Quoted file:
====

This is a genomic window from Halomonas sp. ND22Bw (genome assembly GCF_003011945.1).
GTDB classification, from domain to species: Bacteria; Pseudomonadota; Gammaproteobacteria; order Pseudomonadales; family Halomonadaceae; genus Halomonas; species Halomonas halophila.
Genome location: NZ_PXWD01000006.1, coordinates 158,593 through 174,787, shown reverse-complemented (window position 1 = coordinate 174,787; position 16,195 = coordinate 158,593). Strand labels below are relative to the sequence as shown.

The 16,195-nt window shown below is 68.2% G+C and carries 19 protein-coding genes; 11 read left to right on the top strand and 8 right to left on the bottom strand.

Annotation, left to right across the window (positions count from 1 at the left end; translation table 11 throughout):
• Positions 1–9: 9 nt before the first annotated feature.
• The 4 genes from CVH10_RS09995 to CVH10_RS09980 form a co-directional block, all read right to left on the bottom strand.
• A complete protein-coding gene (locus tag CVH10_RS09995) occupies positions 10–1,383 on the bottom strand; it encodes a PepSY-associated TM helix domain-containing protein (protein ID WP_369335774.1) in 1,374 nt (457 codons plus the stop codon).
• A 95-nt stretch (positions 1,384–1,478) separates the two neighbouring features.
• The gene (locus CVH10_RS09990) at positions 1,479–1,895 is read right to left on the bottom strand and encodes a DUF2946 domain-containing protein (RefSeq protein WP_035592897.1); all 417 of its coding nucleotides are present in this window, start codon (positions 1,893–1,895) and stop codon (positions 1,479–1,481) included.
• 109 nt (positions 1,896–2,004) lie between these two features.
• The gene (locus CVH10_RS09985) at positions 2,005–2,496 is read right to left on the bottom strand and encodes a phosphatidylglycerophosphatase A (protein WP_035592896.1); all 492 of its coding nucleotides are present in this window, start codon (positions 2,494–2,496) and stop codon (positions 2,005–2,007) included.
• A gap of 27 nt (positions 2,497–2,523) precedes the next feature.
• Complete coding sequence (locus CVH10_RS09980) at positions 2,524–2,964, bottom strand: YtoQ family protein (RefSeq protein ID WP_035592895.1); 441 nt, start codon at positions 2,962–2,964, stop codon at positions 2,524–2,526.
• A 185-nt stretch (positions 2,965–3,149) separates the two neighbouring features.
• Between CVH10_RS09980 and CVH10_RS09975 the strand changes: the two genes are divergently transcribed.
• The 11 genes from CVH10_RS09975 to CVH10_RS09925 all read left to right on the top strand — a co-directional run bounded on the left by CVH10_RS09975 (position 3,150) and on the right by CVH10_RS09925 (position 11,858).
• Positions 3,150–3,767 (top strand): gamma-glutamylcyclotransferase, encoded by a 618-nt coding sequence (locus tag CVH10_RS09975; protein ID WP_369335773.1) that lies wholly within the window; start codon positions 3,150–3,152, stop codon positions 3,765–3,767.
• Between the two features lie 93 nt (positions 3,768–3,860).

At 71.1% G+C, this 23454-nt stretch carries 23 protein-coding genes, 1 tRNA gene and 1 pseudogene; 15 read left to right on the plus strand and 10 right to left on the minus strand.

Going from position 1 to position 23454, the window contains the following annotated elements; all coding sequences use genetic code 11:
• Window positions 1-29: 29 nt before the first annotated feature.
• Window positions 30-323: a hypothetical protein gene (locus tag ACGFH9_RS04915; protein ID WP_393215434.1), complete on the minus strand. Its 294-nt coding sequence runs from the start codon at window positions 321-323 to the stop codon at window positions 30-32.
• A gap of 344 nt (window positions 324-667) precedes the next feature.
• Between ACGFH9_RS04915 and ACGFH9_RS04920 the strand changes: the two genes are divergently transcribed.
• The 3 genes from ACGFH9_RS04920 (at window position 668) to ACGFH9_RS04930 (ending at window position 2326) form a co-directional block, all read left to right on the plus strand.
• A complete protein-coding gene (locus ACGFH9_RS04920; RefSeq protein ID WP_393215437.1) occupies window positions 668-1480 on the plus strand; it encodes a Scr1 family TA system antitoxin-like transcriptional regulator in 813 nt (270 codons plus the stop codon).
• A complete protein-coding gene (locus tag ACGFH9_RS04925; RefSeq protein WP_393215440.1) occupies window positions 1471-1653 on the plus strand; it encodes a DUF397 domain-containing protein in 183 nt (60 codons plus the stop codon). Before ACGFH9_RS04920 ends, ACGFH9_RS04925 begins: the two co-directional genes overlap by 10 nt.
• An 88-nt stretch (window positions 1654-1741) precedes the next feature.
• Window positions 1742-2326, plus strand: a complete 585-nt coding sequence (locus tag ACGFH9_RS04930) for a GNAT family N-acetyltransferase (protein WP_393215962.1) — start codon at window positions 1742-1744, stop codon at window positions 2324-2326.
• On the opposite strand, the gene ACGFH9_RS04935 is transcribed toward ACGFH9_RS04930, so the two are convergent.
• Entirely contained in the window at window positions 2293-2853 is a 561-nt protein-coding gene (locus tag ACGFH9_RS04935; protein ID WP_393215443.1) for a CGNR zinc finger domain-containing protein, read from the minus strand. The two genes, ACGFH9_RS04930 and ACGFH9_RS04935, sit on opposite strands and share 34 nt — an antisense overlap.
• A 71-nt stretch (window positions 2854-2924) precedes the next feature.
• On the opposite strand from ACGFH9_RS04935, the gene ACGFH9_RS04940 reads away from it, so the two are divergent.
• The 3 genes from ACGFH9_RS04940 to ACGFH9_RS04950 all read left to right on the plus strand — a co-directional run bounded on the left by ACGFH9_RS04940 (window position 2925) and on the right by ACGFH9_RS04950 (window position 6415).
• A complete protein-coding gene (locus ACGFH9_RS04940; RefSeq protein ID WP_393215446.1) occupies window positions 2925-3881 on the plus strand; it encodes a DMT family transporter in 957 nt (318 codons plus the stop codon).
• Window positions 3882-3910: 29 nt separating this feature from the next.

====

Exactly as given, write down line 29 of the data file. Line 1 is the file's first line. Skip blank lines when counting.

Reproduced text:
• An 88-nt stretch (window positions 1654-1741) precedes the next feature.